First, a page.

Overview

It has been established that the oral environment is one of the primary factors in the caries process. Only when acidity increases in the oral environment does demineralization of enamel, and subsequently caries, occur. In this section, the role of fermentable carbohydrates is discussed, paying particular attention to how caries can be influenced by the cariogenic potential of ingested sugars and starches, the physical traits of ingested carbohydrates (such as their adhesiveness), and the frequency of intake and exposure to sugars. The Stephan curve, which illustrates the dental pH changes over time in response to a carbohydrate challenge, is also introduced, with a discussion of how factors such as the type of carbohydrate, the buffering capacity of bacteria, and the type and amount of bacteria present in plaque affect dental plaque pH responses.

Clinical Significance Snapshots

Which environmental factors can easily be modified to aid in prevention of dental caries?

Some factors are much easier to modify than others. The consumption of sugars (as Fermentable carbohydrates) is largely discretionary and therefore can be controlled by the patient. Many foods and beverages have sugar-free forms and can easily be substituted in the daily routine. Likewise, the addition of ‘table sugar’ to meal items such as cereals and hot drinks should be limited and avoided altogether or substituted by non-cariogenic sugar alternatives when possible. Not only should the amount of sugar be limited, but the Stephan curve tells us the frequency should be reduced wherever possible. So, a patient at risk of developing new carious lesions should restrict all exposure to sugars to mealtimes only.

The dental plaque biofilm should be controlled as much as possible by frequent and thorough oral hygiene. As it is simply not possible to remove all acidogenic / cariogenic bacteria from the mouth with conventional oral hygiene, it is not surprising that there are few studies showing any correlation between oral hygiene and the prevention of dental caries.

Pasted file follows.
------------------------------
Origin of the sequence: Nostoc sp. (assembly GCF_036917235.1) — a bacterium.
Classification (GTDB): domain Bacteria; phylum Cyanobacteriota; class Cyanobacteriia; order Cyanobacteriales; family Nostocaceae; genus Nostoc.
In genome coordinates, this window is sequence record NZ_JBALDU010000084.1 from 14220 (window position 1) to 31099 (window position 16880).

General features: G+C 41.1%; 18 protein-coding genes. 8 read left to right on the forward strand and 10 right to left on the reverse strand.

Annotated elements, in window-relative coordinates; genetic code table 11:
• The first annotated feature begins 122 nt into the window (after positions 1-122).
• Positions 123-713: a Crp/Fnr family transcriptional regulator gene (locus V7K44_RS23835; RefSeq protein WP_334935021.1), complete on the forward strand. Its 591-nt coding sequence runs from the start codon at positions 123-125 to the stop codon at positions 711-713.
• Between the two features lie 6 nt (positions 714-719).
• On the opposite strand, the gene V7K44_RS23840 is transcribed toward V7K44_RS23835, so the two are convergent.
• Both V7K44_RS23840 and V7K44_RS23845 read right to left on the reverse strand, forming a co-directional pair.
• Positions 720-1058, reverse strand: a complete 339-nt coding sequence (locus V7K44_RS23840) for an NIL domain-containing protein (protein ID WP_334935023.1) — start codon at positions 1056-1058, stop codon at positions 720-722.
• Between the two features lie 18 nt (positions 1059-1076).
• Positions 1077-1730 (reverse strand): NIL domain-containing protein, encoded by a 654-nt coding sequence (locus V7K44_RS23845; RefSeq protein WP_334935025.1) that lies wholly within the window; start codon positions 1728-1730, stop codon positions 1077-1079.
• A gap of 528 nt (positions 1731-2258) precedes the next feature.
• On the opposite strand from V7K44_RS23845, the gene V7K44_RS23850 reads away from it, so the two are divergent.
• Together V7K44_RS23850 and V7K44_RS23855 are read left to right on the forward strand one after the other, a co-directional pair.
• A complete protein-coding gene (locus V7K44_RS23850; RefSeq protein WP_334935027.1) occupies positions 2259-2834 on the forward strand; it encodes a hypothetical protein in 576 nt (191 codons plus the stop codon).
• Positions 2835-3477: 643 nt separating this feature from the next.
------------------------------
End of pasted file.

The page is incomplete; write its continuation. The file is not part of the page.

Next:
If demineralization is unavoidable, then the environment can be modified to encourage remineralization. Saliva is the key remineralizing agent, as it is supersaturated with respect to calcium and has good buffering capacity. Saliva production can be stimulated by chewing sugar-free gum. The increase in the flow of saliva also helps to reduce the clearance time, reducing the length of exposure of cariogenic substances in the oral cavity.

How can I work with my patient in modifying the environmental factors to reduce the risk of developing dental caries?

If a patient or other family members have signs of caries, it is critically important to look for environmental factors that may be contributing to increased risk of developing the disease. Changing environmental factors is always a challenge, and success is more likely if the family unit’s environment is investigated as well as that of the specific at-risk individual family member. Changing the environmental factors of only one family member is unlikely to succeed.

Fermentable carbohydrates (especially the mono- and disaccharides of glucose and sucrose) are the most important causative factor to change. Eating and drinking habits should be investigated—ideally through a 3- or 4- day diet diary that lists all eating and drinking occasions—to assess the amount and frequency of exposure. Between-meal episodes should be reduced wherever possible, and sugar substitutes should be used. Sugars as part of a meal should be reduced, and fruits or vegetables, or a sugar substitute, could be used instead of many sugar-containing foods. If obesity is present in the family, referral to a dietitian/nutritionist may be very beneficial for all.

The dental plaque biofilm should be controlled as much as possible through frequent and thorough oral hygiene. As it is simply not possible to remove all acidogenic / cariogenic bacteria from the mouth with conventional oral hygiene, it is not surprising that there are few studies showing any correlation between oral hygiene and the prevention of dental caries.

If demineralization is unavoidable, then the environment can be modified to encourage remineralization. Saliva is the key remineralizing agent, as it is supersaturated with respect to calcium and has good buffering capacity. Saliva production can be stimulated by chewing sugar-free gum. The increase in the flow of saliva also helps to reduce the clearance time, reducing the length of exposure of cariogenic substances in the oral cavity.